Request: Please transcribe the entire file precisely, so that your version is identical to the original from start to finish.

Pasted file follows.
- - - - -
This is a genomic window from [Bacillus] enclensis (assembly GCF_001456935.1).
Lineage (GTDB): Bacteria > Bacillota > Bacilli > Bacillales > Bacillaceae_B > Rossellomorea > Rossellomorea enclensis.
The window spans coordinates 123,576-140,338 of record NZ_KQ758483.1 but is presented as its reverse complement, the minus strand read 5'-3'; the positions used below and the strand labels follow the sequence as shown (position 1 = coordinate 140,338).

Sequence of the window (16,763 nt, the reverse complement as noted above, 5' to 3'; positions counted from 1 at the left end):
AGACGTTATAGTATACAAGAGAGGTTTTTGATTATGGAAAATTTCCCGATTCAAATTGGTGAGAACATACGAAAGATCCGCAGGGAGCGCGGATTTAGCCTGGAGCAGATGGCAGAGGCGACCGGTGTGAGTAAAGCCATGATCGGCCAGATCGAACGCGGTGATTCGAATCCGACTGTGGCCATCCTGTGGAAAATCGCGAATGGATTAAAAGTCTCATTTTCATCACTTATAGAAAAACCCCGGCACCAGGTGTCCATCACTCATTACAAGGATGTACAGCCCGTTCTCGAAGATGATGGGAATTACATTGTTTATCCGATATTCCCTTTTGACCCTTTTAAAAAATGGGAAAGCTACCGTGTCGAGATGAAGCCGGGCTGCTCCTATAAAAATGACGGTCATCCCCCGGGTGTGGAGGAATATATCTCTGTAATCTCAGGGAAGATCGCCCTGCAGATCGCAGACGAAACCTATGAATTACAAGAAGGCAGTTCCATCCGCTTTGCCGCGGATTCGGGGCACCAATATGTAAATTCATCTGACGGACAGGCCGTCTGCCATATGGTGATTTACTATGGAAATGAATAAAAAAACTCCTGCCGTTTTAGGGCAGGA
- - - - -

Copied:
This is a genomic window from [Bacillus] enclensis (assembly GCF_001456935.1).
Lineage (GTDB): Bacteria > Bacillota > Bacilli > Bacillales > Bacillaceae_B > Rossellomorea > Rossellomorea enclensis.
The window spans coordinates 123,576-140,338 of record NZ_KQ758483.1 but is presented as its reverse complement, the minus strand read 5'-3'; the positions used below and the strand labels follow the sequence as shown (position 1 = coordinate 140,338).

Sequence of the window (16,763 nt, the reverse complement as noted above, 5' to 3'; positions counted from 1 at the left end):
AGACGTTATAGTATACAAGAGAGGTTTTTGATTATGGAAAATTTCCCGATTCAAATTGGTGAGAACATACGAAAGATCCGCAGGGAGCGCGGATTTAGCCTGGAGCAGATGGCAGAGGCGACCGGTGTGAGTAAAGCCATGATCGGCCAGATCGAACGCGGTGATTCGAATCCGACTGTGGCCATCCTGTGGAAAATCGCGAATGGATTAAAAGTCTCATTTTCATCACTTATAGAAAAACCCCGGCACCAGGTGTCCATCACTCATTACAAGGATGTACAGCCCGTTCTCGAAGATGATGGGAATTACATTGTTTATCCGATATTCCCTTTTGACCCTTTTAAAAAATGGGAAAGCTACCGTGTCGAGATGAAGCCGGGCTGCTCCTATAAAAATGACGGTCATCCCCCGGGTGTGGAGGAATATATCTCTGTAATCTCAGGGAAGATCGCCCTGCAGATCGCAGACGAAACCTATGAATTACAAGAAGGCAGTTCCATCCGCTTTGCCGCGGATTCGGGGCACCAATATGTAAATTCATCTGACGGACAGGCCGTCTGCCATATGGTGATTTACTATGGAAATGAATAAAAAAACTCCTGCCGTTTTAGGGCAGGA